Runnin' Nekkid

A simple reframe affects how we think about running, and that determines how we actually run. But, how do we run?
06/04/2012 12:00 pm ET Updated Aug 04, 2012

"You made this happen," said my friend Roy Wallack as we met outside the Santa Monica, Calif. public library's auditorium. Roy's a Los Angeles Times fitness columnist, and the author of numerous books, including the popular "Bike for Life." I'm there to buy his latest book and hear his presentation on "Barefoot Running, Step by Step." He continues, "You introduced me to Pose Method for that technique article in Runner's World some years back, which led to barefoot running, and then to Ken Bob who lived just 10 miles from me." Co-author Ken Bob added, from behind his graying, Dusty Hill beard, "Yeah, it's all your fault."

After 20 years of runnin' nekkid, barefoot Ken Bob Saxton is a well-known barefoot running personality. His 3:19 marathon isn't particularly remarkable until you consider he ran it, and some 76 other marathons, and several hundred shorter races, without shoes. "Born to Run" author Christopher McDougall says when it comes to barefoot running, "Ken Bob is the master." Their presentation is all about how we can trust our feet to carry us forward in comfort, with greater speed and with less chance of injury.

Incredible as that may seem at first, it's actually more incredible to think that somehow we're incapable of doing exactly what Ken Bob does -- comfortably running barefooted over any terrain, faster than before, and without suffering injury. After all, shoes are a relatively recent artifice, and barefoot populations exist today without the injury rate of the shod. But shoes are a symbol of sophistication, a cornerstone of civilization. We're born into them and can barely imagine a world without them. And billion-dollar industries would prefer the boat not be rocked.

Infants, though, tend to reject having their feet crammed into the confines of baby booties, and adults sigh in relief when they remove their feet from those restrictive enclosures they've chosen, however sporting or stylish. "Notice," Ken Bob points out, "how everyone is smiling after their unshod lope around the library grounds." He and Roy also emphasize that since we have been habituated to shoes, and that the bones, muscles, and nerves have spent a lifetime adjusting to this artificial environment it's essential to reacclimatize gradually to our natural function.

Function, of course, includes developing the resilience of the soles of the feet. But, it also involves retraining the less obvious roles of the sensory receptors, the inherent elasticity of the foot arches, the entire chain of the legs' musculo-skeletal springs, and perhaps most important, allowing yourself adequate time to adapt. While the media has conditioned us to expect instant physical transformations, patience must accompany change. Wallack and Saxton describe the barefoot running exuberance syndrome, erroneously called a barefoot running injury epidemic (by those invested in the medical/shoe industry complex), as simply doing too much too soon. As I've said before, "patience is a practice."

As well, I was amazed that Roy and Ken Bob addressed language in their barefoot talk because it's a little-appreciated fact that it is directly through language we represent our world to ourselves (and others). They recommend replacing the language of impact with the language of support. Instead of "pounding out the miles," and thinking in terms of foot "strikes," recognize that "landing lightly" changes the quality of the experience, and leaves more room for the comfort, health and well being of any runner. A simple reframe affects how we think about running, and that determines how we actually run. But, how do we run?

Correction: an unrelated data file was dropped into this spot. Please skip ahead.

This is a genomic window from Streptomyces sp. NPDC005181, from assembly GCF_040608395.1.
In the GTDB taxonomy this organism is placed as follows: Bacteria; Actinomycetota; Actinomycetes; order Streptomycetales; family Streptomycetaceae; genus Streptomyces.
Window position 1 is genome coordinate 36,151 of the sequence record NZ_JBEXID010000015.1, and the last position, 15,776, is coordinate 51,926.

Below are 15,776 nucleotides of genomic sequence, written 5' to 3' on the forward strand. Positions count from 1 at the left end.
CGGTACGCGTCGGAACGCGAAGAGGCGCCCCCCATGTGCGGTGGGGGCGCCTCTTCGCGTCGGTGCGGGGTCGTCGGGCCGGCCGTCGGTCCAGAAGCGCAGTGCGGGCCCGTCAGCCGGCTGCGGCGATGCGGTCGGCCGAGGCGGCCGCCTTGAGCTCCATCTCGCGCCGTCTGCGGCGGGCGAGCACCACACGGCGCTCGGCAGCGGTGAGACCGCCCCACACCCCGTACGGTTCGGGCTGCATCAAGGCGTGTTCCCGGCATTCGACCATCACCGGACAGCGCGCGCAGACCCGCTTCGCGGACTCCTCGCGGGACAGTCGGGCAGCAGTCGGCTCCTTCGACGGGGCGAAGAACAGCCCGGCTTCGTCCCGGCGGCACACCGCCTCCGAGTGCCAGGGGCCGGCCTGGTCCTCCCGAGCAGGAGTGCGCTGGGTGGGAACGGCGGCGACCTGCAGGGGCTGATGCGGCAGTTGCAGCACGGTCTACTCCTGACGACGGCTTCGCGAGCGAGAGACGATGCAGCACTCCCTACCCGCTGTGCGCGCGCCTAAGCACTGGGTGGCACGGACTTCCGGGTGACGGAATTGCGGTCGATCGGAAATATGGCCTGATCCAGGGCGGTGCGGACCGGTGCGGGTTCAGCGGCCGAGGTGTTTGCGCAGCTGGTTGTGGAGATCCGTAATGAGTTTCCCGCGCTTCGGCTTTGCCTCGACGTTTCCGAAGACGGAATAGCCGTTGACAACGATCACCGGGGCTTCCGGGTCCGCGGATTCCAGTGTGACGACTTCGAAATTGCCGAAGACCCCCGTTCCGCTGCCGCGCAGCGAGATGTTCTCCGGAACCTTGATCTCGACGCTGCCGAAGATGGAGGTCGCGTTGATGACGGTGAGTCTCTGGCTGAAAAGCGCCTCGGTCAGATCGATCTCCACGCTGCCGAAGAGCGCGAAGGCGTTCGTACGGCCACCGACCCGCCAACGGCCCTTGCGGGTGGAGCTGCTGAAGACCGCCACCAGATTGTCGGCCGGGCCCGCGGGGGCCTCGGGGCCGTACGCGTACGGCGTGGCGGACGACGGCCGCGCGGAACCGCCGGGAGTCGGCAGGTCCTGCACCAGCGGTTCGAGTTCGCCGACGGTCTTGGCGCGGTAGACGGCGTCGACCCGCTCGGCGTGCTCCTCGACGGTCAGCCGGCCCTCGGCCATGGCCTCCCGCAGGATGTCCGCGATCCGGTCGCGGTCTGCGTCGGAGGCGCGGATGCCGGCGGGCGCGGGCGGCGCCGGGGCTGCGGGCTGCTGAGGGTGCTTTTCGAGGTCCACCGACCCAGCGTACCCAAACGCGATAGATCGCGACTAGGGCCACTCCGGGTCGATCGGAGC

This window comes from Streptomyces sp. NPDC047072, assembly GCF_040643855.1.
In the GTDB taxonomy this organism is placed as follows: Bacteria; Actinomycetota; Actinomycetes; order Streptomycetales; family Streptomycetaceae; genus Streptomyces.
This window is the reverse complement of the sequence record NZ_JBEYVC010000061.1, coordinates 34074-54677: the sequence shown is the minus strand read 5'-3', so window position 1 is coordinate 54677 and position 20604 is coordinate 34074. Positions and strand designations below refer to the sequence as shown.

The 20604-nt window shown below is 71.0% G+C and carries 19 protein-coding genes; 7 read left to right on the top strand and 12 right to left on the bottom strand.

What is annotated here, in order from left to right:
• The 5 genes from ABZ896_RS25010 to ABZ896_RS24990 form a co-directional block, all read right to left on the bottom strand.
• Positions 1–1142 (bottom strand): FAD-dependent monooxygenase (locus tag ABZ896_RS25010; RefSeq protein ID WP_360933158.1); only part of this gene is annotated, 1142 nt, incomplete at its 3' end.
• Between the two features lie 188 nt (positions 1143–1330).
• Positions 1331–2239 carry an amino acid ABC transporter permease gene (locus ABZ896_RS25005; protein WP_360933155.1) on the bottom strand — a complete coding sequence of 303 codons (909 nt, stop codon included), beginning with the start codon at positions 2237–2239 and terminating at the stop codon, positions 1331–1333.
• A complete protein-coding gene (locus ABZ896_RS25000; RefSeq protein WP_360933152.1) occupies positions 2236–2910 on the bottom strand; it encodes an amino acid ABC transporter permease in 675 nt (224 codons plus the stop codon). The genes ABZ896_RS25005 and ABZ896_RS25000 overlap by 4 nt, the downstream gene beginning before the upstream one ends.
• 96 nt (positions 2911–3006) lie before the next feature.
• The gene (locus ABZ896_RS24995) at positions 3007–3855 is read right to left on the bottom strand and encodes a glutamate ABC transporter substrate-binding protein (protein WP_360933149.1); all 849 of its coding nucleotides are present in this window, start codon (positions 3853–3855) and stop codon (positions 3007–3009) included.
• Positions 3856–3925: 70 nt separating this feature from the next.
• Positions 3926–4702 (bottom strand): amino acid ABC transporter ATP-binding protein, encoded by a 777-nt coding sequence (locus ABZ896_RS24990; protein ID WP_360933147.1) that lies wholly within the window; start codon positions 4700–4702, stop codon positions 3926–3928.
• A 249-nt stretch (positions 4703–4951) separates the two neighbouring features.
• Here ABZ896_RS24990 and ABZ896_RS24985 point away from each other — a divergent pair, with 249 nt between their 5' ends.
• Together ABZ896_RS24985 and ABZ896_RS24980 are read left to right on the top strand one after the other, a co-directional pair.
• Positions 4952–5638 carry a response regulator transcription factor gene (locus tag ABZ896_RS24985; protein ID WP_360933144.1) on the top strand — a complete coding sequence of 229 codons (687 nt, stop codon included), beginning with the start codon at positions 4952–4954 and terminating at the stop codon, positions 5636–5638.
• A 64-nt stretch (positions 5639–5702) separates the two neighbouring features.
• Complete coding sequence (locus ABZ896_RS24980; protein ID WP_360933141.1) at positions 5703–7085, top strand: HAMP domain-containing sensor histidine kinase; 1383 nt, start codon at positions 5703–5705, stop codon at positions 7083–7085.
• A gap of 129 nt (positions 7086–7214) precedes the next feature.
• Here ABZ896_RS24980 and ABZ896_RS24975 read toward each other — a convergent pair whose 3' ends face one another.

Roy asked me during his presentation about Pose Method vs. barefoot running. I said all running was the same,and briefly detailed angles of fall because he had said he noticed that he and Ken Bob ran with a more vertical carriage than what's taught in Pose. No doubt, what they see on their video appears more upright, but what happens between the time the support foot touches the ground and the time that foot leaves the ground is the same from one style of running or from one runner to the next -- bar none. We're essentially inverted pendulums swinging through roughly 23 degrees of motion, based on speed. (Read about this in some depth in the Runnin' Nekkid section of "FITNESS, Straight-Up.") From my Pose Method perspective the postural alignment should go with the fall, whereas from what Roy describes the upper body comes out of postural alignment as the fall progresses. Roy says the upright position would reduce muscular activity in the erector muscles of the back. I think it adds unnecessary complexity and could lead to over-striding, a slower pace, and greater instability. They're both coming to one of my upcoming book signings so they can return the volley.

In any event, you can rest assured that "Barefoot Running, Step by Step" is not only a useful how-to guide but a well-written and entertaining testament to an ordinary man's great personal successes. Along the way, Ken Bob, on his own, with the sole agenda of running comfortably and injury-free, has re-pioneered our forgotten birthright as natural athletes. Through his example and mentoring he's encouraged a large number of others -- many who couldn't run at all in shoes -- to express their most primal selves in a recreational or competitive manner. Check out his website The Running Barefoot for his next book signing and get your own copy autographed by Roy and stomped with Ken Bob's foot print.

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